07 May 2009

Mexico is first Country from the Americas to ratify cluster bomb ban treaty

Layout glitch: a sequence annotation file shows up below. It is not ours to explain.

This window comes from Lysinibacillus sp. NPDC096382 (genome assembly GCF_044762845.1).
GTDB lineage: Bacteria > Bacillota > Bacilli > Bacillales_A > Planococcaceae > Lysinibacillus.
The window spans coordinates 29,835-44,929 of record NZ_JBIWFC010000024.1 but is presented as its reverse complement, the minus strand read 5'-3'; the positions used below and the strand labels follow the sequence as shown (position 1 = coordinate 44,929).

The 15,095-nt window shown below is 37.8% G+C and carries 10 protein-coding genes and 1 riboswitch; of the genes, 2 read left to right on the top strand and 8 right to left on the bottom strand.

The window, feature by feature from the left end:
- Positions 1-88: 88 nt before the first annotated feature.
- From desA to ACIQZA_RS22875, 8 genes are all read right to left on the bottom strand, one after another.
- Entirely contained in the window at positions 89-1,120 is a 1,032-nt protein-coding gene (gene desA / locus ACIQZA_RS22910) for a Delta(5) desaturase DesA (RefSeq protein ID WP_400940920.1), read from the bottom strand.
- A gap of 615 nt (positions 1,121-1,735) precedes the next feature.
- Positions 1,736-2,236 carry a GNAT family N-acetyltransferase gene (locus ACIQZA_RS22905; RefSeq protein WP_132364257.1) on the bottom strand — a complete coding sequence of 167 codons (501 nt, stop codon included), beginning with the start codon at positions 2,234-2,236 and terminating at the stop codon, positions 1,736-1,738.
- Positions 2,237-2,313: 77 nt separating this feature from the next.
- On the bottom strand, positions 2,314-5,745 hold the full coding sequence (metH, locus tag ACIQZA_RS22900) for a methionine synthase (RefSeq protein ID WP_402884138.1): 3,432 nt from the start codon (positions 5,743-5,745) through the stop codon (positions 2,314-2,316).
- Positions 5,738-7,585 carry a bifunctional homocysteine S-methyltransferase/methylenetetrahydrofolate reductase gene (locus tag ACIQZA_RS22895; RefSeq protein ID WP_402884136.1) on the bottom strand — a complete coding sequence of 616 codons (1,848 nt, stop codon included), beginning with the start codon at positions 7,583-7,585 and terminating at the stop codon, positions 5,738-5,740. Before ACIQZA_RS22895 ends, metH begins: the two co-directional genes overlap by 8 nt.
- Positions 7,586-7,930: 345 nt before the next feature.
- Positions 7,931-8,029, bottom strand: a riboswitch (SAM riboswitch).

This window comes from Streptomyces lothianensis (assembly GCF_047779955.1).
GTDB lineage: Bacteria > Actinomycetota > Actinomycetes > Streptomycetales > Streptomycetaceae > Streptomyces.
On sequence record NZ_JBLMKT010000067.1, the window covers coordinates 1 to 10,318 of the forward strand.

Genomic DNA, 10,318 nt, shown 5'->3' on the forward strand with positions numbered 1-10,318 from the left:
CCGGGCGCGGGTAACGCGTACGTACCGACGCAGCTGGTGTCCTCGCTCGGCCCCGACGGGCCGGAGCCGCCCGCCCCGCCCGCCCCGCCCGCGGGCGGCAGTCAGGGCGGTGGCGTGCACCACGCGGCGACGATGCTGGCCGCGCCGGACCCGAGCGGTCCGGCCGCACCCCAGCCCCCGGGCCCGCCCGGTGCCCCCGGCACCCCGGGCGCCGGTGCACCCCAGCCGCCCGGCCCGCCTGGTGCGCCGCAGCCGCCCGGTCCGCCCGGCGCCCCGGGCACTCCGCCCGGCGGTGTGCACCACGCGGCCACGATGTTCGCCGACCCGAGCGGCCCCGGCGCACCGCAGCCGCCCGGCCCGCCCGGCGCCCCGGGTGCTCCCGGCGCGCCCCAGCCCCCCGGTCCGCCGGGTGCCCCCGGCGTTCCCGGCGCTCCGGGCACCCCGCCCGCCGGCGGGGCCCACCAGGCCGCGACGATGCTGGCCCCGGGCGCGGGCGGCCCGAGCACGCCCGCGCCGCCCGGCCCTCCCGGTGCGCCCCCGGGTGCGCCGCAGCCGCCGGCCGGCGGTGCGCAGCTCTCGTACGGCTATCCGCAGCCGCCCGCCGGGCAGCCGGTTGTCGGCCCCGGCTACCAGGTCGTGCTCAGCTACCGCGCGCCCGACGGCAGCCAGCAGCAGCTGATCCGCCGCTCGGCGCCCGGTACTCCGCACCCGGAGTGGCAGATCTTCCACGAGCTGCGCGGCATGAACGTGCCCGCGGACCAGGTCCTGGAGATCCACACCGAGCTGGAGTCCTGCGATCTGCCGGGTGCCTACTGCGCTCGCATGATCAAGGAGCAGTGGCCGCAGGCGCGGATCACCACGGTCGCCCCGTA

Photo: UN Treaty SectionOn May 6, Mexico has become the seventh country to formally ratify the international treaty banning cluster munitions five months after it opened for signature."We are thrilled that Mexico is the first country from the continent to ratify the Convention on Cluster Munitions," said H├ęctor Guerra, Mexico representative of the Cluster Munition Coalition (CMC). "It is now crucial that Mexico continue to play an active role by promoting further signatures and ratifications of this important Convention, especially in its current capacity as a member of the UN Security Council."On Wednesday 6 May 2009, Mexico's Ambassador Pablo Macedo, a high-ranking diplomat who played a central role in the negotiation of the Convention, deposited the ratification instrument at the United Nations in New York. Mexico started a two-year term as a non-permanent member of the Security Council on 1 January 2009, together with Austria, Japan, Turkey and Uganda.Mexico is the seventh country to ratify the treaty, which has been signed by a total of 96 countries. The Holy See, Ireland, Norway and Sierra Leone ratified the Convention during the Oslo Signing Conference on 3 December 2008, then Lao PDR and Austria ratified on 18 March and 2 April 2009 respectively. The Convention requires 30 ratifications to trigger entry into force six months later.One of the first supporters of a prohibition on cluster munitions, Mexico was part of a six-country "core group" that steered the diplomatic process to create the Convention on Cluster Munitions in 2007-2008. On 16-17 April 2008, Mexico hosted a regional conference on cluster munitions attended by 23 states to rally support for a strong treaty on the eve of the treaty negotiations that were subsequently held in Dublin in May 2008.Mexico has never used, produced, or stockpiled cluster munitions.The 2008 Convention on Cluster Munitions prohibits the use, production, transfer, and stockpiling of cluster munitions and provides a strong framework to support affected communities and clear contaminated land.Read the official statement by the Mexican ministry of Foreign Affairs (Spanish)